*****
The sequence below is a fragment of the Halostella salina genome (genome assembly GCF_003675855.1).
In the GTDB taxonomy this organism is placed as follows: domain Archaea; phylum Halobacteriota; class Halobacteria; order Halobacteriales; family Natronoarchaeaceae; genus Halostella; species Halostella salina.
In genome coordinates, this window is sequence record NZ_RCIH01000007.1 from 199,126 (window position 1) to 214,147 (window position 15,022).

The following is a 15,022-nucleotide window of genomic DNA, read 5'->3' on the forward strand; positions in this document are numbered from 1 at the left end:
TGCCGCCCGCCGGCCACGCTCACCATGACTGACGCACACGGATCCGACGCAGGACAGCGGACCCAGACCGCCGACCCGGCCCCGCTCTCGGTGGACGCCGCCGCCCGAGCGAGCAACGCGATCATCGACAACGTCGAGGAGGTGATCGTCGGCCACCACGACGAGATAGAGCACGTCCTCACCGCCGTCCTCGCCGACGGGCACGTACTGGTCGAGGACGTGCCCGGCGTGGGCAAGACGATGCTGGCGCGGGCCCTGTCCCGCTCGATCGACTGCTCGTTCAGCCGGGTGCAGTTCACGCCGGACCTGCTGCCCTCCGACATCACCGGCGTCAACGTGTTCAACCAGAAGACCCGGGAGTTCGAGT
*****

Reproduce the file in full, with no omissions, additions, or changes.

The sequence below is a fragment of the Halostella salina genome (genome assembly GCF_003675855.1).
In the GTDB taxonomy this organism is placed as follows: domain Archaea; phylum Halobacteriota; class Halobacteria; order Halobacteriales; family Natronoarchaeaceae; genus Halostella; species Halostella salina.
In genome coordinates, this window is sequence record NZ_RCIH01000007.1 from 199,126 (window position 1) to 214,147 (window position 15,022).

The following is a 15,022-nucleotide window of genomic DNA, read 5'->3' on the forward strand; positions in this document are numbered from 1 at the left end:
TGCCGCCCGCCGGCCACGCTCACCATGACTGACGCACACGGATCCGACGCAGGACAGCGGACCCAGACCGCCGACCCGGCCCCGCTCTCGGTGGACGCCGCCGCCCGAGCGAGCAACGCGATCATCGACAACGTCGAGGAGGTGATCGTCGGCCACCACGACGAGATAGAGCACGTCCTCACCGCCGTCCTCGCCGACGGGCACGTACTGGTCGAGGACGTGCCCGGCGTGGGCAAGACGATGCTGGCGCGGGCCCTGTCCCGCTCGATCGACTGCTCGTTCAGCCGGGTGCAGTTCACGCCGGACCTGCTGCCCTCCGACATCACCGGCGTCAACGTGTTCAACCAGAAGACCCGGGAGTTCGAGT